- IGO (IGO) and partner Wyloo Metals secure a site in Perth’s south from the WA Government for a proposed integrated battery material (IBM) facility
- The nickel plant project in the Kwinana-Rockingham Strategic Industrial Area would represent the first commercial production of precursor cathode active material (PCAM) in Australia
- IGO Acting CEO Matt Dusci says securing the site is a “pivotal step” in delivering the company’s strategy to be vertically integrated into the battery supply chain
- The mining giant says it’s working with Wyloo toward a financial investment decision on the project, which will incorporate a downstream nickel refinery with PCAM
- Shares in IGO are up 4.55 per cent and trading at $13.33 at 12:33 pm AEST
ASX 200-listed IGO (IGO) and partner Wyloo Metals have secured a site in Perth’s south from the WA Government for a proposed integrated battery material (IBM) facility.
The mining giant said the project would be constructed in the Kwinana-Rockingham Strategic Industrial Area on around 30 hectares of vacant industrial land leased from the State Government.
It will reside adjacent to the Kwinana Lithium Hydroxide Refinery, owned by Tianqi Lithium Energy Australia (TLEA) — a joint venture between IGO and Tianqi Lithium.
IGO Acting CEO Matt Dusci said securing the site for its nickel plant was a “pivotal step” in delivering IGO’s strategy to be vertically integrated into the battery supply chain.
“The Kwinana-Rockingham Strategic Industrial Area is rapidly emerging as a globally significant battery material hub with existing lithium hydroxide production, established infrastructure and a skilled residential workforce,” Mr Dusci said.
IGO and Wyloo are working toward a financial investment decision for the project, which will incorporate a downstream nickel refinery with a plant producing high-value nickel dominant precursor cathode active material (PCAM).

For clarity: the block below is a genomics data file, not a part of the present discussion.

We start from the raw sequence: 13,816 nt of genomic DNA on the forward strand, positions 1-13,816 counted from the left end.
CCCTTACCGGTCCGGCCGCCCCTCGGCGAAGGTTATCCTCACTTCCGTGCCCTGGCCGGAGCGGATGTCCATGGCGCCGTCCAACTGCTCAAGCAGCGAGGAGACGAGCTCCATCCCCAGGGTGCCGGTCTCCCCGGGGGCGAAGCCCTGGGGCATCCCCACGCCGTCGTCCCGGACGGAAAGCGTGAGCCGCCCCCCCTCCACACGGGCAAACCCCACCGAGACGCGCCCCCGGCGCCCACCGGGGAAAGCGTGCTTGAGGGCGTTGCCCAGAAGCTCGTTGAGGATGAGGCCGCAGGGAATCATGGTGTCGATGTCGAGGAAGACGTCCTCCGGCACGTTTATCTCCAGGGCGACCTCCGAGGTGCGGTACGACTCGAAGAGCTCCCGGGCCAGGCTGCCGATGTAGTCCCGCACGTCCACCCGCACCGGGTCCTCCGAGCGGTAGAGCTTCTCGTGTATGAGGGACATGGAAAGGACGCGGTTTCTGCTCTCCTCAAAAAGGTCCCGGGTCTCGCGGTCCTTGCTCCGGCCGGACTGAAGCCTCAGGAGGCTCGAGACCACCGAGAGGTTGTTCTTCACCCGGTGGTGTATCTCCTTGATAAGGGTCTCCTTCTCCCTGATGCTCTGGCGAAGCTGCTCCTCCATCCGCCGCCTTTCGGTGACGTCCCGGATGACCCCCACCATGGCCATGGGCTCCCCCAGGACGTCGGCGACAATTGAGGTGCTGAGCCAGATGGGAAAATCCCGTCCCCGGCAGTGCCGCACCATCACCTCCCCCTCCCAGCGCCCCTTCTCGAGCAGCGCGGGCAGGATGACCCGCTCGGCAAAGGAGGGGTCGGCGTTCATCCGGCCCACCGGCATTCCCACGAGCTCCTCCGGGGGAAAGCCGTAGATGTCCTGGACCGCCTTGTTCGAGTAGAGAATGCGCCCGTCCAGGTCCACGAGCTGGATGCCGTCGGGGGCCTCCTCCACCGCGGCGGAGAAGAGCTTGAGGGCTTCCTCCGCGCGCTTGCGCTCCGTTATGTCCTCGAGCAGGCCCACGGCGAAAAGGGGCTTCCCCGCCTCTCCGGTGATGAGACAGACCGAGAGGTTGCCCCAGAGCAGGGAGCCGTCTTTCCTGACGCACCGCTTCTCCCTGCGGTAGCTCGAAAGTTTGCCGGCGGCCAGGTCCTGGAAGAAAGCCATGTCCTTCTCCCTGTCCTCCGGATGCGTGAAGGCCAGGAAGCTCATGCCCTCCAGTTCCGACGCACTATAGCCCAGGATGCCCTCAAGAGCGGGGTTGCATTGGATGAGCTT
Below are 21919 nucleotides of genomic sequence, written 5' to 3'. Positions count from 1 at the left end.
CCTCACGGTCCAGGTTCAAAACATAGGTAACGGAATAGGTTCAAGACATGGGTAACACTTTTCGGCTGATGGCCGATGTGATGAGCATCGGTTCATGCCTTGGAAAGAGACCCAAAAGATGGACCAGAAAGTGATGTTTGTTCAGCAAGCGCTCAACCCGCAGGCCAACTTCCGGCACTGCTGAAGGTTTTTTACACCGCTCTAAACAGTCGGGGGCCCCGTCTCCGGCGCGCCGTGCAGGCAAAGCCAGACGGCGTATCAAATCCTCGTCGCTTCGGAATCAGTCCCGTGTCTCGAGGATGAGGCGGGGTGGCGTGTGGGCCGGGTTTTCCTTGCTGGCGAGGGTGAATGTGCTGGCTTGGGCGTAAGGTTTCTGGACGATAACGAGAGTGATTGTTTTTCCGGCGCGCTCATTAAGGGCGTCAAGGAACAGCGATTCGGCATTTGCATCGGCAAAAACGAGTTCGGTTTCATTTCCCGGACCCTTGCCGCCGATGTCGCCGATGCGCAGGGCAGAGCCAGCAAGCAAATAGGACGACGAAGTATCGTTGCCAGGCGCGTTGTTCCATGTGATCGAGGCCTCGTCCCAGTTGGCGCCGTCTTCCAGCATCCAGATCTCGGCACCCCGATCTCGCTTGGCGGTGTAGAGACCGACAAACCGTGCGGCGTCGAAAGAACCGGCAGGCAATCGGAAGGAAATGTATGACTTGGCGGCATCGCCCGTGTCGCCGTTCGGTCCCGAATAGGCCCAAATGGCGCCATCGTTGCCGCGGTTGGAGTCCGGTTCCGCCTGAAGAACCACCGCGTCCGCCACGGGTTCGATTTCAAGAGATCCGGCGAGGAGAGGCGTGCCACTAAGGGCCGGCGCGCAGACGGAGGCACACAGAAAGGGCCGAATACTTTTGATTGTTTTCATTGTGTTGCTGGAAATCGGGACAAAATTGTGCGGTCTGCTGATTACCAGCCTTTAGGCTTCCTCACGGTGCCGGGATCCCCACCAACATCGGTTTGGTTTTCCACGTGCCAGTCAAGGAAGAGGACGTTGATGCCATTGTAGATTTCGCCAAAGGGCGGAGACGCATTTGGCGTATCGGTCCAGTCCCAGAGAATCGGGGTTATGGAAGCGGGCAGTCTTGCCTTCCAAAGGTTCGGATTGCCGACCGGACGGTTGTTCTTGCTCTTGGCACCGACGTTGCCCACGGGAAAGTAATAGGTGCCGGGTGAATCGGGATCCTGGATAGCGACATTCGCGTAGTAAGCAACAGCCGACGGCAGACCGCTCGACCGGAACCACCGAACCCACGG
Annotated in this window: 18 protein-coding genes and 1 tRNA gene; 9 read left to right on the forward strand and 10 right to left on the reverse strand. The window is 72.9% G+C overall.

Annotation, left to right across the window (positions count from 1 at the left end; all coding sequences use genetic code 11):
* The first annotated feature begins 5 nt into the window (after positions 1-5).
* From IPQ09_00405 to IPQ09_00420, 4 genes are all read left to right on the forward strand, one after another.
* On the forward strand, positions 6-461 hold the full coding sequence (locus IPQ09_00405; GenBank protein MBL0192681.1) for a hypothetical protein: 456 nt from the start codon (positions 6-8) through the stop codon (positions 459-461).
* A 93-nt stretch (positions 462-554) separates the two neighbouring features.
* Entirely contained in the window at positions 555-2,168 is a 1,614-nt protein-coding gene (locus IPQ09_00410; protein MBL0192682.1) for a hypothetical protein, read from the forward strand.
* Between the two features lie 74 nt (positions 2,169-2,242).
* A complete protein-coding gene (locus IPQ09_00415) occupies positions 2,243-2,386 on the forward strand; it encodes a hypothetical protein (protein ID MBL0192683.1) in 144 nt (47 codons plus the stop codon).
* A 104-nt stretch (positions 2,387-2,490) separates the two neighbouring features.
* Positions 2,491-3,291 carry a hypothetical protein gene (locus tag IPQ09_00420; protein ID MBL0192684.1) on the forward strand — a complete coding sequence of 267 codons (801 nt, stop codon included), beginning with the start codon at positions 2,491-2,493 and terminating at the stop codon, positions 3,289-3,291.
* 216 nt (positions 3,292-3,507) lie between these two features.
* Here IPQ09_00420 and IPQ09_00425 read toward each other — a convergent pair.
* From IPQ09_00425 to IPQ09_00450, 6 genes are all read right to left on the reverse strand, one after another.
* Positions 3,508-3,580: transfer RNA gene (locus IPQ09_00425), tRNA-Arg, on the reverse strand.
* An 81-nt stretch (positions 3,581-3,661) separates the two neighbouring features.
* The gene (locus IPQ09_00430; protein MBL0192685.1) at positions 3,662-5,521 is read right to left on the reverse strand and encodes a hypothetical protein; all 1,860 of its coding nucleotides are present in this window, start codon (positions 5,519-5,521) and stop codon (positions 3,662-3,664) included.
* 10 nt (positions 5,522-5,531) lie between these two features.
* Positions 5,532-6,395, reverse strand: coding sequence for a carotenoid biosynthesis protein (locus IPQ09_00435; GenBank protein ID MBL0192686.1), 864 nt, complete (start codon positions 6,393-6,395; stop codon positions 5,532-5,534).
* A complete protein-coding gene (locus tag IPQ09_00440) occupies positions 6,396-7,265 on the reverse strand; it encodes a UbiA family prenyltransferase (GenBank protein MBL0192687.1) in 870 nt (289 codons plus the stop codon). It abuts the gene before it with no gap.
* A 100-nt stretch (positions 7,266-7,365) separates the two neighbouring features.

The project would mark the first commercial production of PCAM in Australia and would align with the State Government’s bid to grow Western Australia’s future battery industry.
“Australia is already playing an important role in the global supply of critical minerals required as the world transitions to clean energy,” Mr Ducsi added.
“We need to continue to expand our participation throughout the battery supply chain, beyond just the mining of key raw minerals, in order to capture a greater share of the value.”
Before the financial investment decision, the parties will work through a number of other key workstreams, including engaging a partner with experience in PCAM production, delivery of a feasibility study in mid-2024, environmental permitting and approvals, broad stakeholder engagement and the achievement of key commercial outcomes.
“We strongly believe that by bringing the right partners together, we will deliver a
fully optimised nickel supply chain delivering low-cost, low-carbon, responsibly-produced battery chemicals for the global battery and electric vehicle industry, to be delivered through an integrated battery material facility here in Western Australia,” Mr Dusci said.
IGO and Wyloo are currently advancing discussions with a global battery chemical manufacturer which indicated strong interest in becoming involved in the project.
Shares in IGO were up 4.55 per cent and trading at $13.33 at 12:33 pm AEST.